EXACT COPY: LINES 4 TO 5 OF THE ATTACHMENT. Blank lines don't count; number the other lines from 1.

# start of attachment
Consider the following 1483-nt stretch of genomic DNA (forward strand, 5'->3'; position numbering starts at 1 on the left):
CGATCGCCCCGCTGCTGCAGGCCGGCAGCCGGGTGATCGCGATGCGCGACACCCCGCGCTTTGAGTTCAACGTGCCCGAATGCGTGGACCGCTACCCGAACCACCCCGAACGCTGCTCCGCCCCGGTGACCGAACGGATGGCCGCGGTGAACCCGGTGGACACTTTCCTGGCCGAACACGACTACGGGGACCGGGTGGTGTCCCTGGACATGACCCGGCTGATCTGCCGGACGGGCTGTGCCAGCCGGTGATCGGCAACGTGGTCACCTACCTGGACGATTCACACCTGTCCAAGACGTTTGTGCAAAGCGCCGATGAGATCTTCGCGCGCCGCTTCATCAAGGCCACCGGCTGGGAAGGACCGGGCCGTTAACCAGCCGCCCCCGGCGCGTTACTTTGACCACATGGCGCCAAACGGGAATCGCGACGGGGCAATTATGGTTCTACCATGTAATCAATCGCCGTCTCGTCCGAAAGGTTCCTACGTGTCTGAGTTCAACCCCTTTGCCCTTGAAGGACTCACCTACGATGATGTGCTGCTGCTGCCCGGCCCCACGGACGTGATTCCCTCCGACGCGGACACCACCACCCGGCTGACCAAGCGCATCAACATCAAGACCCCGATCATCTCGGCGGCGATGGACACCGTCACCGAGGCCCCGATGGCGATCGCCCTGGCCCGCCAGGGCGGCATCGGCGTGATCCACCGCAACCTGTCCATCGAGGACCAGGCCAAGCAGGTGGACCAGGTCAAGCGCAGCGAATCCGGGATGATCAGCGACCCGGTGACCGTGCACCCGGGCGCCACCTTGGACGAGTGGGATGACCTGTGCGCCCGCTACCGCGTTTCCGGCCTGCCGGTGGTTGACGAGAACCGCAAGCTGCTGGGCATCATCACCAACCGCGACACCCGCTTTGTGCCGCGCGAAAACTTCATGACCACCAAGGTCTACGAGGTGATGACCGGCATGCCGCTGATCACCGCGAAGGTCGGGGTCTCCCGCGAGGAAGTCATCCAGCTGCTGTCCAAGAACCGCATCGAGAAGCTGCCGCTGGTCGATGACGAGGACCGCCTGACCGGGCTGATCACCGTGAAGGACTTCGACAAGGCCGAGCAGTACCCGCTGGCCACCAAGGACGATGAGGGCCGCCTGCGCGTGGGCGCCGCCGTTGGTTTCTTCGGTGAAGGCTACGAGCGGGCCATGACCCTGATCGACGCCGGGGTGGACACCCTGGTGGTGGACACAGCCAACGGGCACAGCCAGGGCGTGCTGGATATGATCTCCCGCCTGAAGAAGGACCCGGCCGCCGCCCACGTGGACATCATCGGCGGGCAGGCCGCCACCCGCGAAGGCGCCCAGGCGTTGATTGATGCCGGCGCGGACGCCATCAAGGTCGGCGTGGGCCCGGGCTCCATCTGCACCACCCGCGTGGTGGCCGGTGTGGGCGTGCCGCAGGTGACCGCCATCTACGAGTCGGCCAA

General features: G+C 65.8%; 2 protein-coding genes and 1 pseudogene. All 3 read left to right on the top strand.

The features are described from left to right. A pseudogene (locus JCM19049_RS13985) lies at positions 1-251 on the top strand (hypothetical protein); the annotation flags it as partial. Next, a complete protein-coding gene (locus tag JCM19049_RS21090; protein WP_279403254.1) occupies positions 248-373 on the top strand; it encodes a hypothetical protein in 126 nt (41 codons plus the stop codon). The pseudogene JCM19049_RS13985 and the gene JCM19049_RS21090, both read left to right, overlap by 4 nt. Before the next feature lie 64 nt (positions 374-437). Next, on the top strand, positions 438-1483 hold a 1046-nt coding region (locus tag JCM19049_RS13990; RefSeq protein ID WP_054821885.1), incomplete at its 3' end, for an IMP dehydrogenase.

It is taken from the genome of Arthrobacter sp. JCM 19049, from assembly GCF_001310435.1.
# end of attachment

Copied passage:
The features are described from left to right. A pseudogene (locus JCM19049_RS13985) lies at positions 1-251 on the top strand (hypothetical protein); the annotation flags it as partial. Next, a complete protein-coding gene (locus tag JCM19049_RS21090; protein WP_279403254.1) occupies positions 248-373 on the top strand; it encodes a hypothetical protein in 126 nt (41 codons plus the stop codon). The pseudogene JCM19049_RS13985 and the gene JCM19049_RS21090, both read left to right, overlap by 4 nt. Before the next feature lie 64 nt (positions 374-437). Next, on the top strand, positions 438-1483 hold a 1046-nt coding region (locus tag JCM19049_RS13990; RefSeq protein ID WP_054821885.1), incomplete at its 3' end, for an IMP dehydrogenase.

It is taken from the genome of Arthrobacter sp. JCM 19049, from assembly GCF_001310435.1.